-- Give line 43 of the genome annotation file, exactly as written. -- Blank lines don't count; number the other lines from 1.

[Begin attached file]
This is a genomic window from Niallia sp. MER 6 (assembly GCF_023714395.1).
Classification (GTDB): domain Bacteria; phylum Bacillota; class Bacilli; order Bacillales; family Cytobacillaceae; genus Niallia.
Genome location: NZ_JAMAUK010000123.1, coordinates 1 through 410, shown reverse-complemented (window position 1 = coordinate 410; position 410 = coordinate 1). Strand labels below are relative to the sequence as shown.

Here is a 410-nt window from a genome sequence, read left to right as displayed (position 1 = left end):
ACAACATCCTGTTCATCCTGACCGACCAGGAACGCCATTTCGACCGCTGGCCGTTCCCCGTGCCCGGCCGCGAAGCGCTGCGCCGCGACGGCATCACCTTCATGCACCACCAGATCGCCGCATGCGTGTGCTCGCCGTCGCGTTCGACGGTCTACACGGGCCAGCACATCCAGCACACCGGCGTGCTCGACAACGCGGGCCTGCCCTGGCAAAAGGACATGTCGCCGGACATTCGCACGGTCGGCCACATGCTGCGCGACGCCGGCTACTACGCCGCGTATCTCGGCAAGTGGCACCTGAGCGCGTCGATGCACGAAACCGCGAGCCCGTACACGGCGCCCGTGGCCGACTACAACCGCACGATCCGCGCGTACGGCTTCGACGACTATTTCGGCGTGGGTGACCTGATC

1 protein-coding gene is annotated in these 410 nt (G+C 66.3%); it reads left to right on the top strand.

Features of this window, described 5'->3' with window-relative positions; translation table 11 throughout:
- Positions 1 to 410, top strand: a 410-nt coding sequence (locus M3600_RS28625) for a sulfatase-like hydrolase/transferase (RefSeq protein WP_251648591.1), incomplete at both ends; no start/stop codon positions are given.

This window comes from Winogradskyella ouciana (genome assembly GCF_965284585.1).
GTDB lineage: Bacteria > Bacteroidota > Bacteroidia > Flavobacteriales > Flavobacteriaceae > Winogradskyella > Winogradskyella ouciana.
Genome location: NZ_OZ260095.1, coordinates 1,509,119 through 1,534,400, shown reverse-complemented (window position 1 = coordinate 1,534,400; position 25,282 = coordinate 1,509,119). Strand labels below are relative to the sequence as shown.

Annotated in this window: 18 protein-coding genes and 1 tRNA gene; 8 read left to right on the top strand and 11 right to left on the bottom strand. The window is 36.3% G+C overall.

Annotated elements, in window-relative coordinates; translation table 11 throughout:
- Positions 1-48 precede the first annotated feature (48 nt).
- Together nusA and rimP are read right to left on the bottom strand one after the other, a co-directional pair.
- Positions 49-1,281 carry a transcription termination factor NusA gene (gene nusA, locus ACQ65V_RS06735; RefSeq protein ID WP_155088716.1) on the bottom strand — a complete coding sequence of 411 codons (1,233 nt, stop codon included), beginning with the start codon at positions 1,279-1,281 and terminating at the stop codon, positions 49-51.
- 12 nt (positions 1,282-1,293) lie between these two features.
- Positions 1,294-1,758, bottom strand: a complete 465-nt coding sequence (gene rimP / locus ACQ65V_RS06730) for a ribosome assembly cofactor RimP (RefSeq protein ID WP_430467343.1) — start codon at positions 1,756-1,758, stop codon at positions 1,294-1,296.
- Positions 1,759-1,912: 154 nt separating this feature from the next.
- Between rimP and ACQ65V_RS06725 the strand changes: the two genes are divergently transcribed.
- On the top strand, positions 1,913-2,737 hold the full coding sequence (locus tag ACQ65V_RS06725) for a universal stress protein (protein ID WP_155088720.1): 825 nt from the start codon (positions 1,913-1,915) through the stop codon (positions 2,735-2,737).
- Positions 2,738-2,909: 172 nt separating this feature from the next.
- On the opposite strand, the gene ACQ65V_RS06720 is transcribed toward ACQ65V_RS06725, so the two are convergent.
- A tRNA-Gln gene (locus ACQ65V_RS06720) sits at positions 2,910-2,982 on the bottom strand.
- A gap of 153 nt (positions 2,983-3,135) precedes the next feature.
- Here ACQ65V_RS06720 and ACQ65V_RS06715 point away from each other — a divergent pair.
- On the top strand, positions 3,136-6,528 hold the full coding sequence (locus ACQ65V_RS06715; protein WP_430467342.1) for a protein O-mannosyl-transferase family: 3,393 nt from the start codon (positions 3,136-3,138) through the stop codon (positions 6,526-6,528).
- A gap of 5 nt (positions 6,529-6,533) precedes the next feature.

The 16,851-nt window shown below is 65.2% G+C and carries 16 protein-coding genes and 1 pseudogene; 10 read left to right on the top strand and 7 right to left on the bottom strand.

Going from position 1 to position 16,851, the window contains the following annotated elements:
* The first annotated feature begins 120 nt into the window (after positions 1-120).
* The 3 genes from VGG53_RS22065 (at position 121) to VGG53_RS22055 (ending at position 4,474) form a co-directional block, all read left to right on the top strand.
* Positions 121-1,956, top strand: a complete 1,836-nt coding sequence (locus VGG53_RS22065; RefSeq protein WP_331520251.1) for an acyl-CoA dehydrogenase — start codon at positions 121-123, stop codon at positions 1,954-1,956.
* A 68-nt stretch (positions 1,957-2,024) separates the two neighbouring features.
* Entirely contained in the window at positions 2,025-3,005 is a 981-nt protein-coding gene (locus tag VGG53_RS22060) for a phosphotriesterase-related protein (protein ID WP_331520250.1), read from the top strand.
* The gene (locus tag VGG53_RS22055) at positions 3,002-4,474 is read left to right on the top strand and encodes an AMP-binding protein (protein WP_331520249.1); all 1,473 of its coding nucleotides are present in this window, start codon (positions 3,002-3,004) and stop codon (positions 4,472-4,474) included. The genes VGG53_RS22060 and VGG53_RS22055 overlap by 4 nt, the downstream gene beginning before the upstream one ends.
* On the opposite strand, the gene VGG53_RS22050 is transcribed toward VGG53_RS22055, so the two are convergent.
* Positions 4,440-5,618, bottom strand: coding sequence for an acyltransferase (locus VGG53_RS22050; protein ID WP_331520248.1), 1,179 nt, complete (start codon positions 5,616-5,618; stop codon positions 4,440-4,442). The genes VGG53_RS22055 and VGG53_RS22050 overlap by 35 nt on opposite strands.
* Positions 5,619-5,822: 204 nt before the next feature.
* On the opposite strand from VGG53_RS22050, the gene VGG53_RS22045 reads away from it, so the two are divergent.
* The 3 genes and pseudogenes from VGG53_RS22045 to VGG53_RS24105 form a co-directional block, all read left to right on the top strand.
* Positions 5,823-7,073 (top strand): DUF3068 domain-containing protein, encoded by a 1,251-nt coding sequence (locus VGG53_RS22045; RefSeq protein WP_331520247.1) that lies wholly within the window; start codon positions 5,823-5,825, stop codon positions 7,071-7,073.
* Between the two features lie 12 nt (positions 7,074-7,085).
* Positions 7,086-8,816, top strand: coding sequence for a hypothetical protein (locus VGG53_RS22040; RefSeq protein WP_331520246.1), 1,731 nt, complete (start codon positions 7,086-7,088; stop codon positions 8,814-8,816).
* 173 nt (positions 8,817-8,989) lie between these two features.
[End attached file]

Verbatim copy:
* Between the two features lie 12 nt (positions 7,074-7,085).